The governor said he fired Bridget Anne Kelly, the aide at the center of the scandal, “because she lied to me” — not because she ordered up a traffic jam that ensnarled thousands to exact retribution on a political foe.
Christie spoke of the scandal in terms of what it meant — to him: “I am a very sad person today. . . . I probably will get angry at some point, but I got to tell you the truth. I’m sad. I’m a sad guy standing here today.”
Christie accepted responsibility, but only in the technical sense: “I have 65,000 people working for me every day. And I cannot know what each one of them is doing at every minute. But that doesn’t matter; I’m ultimately responsible for what they do.”
Christie invoked the Nixonian “mistakes were made” formulation, but they were not made by him. “There’s no way that anybody would think that I know about everything that’s going on, not only in every agency of government at all times, but also every independent authority,” he reasoned.
The excuses flowed as if in their own HOV lane. “I was blindsided yesterday morning. . . . That was the first time I knew about this. . . . I had no knowledge or involvement in this issue, in its planning, or its execution. . . . I was told this was a traffic study. . . . Why would I believe that anybody would not be telling the truth? . . . I delegate enormous authority to my staff. . . . Mayor Sokolich was never on my radar screen. . . . I wouldn’t have been able to pick him out of a lineup. . . . Sometimes, despite the best background checks, you know, despite the best interviews, despite your best instincts, sometimes people are a mistake hire. . . . I probably wouldn’t know a traffic study if I tripped over it.”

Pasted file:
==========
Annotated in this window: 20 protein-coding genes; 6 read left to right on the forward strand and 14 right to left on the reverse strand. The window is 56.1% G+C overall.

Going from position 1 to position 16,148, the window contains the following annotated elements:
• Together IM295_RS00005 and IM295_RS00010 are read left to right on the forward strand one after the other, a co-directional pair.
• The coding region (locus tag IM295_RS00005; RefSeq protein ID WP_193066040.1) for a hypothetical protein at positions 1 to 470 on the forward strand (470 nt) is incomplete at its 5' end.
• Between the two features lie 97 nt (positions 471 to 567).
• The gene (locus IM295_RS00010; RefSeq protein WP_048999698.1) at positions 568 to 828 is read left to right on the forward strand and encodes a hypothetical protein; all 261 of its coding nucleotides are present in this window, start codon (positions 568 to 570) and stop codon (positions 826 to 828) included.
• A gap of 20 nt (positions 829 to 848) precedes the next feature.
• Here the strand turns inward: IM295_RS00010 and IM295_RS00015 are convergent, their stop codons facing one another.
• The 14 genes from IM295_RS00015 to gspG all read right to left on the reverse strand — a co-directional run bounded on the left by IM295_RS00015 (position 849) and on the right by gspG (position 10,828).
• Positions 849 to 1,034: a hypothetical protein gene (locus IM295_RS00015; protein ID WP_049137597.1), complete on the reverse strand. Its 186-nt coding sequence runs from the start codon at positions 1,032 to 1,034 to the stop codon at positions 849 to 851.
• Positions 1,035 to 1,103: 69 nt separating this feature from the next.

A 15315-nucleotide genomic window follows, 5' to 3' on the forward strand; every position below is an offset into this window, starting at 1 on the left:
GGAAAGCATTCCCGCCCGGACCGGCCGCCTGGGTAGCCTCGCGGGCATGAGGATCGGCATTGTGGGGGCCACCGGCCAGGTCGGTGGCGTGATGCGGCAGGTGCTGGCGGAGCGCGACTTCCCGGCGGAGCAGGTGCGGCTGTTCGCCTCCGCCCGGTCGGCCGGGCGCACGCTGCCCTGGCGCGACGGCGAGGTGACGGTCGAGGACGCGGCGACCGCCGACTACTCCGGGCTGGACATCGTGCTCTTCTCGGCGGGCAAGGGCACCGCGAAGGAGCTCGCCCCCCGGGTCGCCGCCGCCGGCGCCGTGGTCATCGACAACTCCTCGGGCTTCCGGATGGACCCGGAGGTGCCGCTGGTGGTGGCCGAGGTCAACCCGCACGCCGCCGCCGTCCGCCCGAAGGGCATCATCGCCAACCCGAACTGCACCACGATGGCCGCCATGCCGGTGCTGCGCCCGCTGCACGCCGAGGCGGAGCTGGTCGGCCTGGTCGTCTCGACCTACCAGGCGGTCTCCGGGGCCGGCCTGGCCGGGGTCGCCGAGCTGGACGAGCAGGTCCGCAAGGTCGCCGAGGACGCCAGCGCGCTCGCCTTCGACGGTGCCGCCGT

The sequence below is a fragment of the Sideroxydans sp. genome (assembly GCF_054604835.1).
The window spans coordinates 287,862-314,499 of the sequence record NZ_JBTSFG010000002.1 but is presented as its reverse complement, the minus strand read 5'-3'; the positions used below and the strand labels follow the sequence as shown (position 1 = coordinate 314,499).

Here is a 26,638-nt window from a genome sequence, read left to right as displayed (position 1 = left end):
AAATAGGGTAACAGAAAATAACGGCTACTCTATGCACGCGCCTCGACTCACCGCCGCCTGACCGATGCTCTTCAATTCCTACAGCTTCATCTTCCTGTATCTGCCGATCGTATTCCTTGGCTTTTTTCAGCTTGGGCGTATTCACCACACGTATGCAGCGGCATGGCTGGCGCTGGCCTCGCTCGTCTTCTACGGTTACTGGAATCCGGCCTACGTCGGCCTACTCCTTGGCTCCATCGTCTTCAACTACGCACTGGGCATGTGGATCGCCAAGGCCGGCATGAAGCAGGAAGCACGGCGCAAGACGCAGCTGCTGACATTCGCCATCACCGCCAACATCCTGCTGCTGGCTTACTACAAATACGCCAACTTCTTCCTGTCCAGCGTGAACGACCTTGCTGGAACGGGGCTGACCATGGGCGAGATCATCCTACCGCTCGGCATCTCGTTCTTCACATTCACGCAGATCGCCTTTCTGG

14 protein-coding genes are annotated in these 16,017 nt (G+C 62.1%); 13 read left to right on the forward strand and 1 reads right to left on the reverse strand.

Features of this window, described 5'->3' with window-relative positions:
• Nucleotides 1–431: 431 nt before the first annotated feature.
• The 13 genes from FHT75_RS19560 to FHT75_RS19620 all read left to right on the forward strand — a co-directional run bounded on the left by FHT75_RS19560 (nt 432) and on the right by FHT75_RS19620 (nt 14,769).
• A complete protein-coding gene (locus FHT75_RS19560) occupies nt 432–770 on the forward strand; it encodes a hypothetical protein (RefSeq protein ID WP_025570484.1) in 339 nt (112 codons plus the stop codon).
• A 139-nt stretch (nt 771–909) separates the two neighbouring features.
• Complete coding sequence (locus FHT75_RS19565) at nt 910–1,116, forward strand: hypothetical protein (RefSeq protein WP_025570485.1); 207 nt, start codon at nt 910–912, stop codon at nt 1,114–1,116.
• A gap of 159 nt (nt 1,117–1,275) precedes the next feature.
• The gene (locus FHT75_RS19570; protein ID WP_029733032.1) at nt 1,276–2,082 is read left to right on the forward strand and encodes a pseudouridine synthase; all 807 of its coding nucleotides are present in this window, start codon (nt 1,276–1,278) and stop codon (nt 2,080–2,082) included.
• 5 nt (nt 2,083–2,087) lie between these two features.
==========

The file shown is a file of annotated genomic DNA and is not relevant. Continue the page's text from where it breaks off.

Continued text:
Christie went so far as to disown the friend he appointed to the Port Authority: “David and I were not friends in high school. We were not even acquaintances in high school.”
The closest Christie came to self-awareness was when he told CNN’s John King that he asked himself “what did I do wrong to have these folks think it was okay to lie to me?”
The answer: not much, if anything.
“I think the history of this administration shows that we have hired outstanding people with great ethical standards who have done their jobs extraordinarily well,” Christie said, and, “I claimed to have the best government I could possibly make,” and, “I’m just trying to be a safe and careful steward of the public trust.”
This certainty of his own infallibility will be more of an impediment to Christie than any lane closures in Fort Lee.
Social selection plays the same role in the social sciences which the natural selection plays in the biological sciences: it selects the traits, norms and values which are most beneficial to the host culture. Seen from this angle, social diversity is a desirable quality for social progress since when diverse customs and value-systems compete with each other, they take the best and reject the worst from each.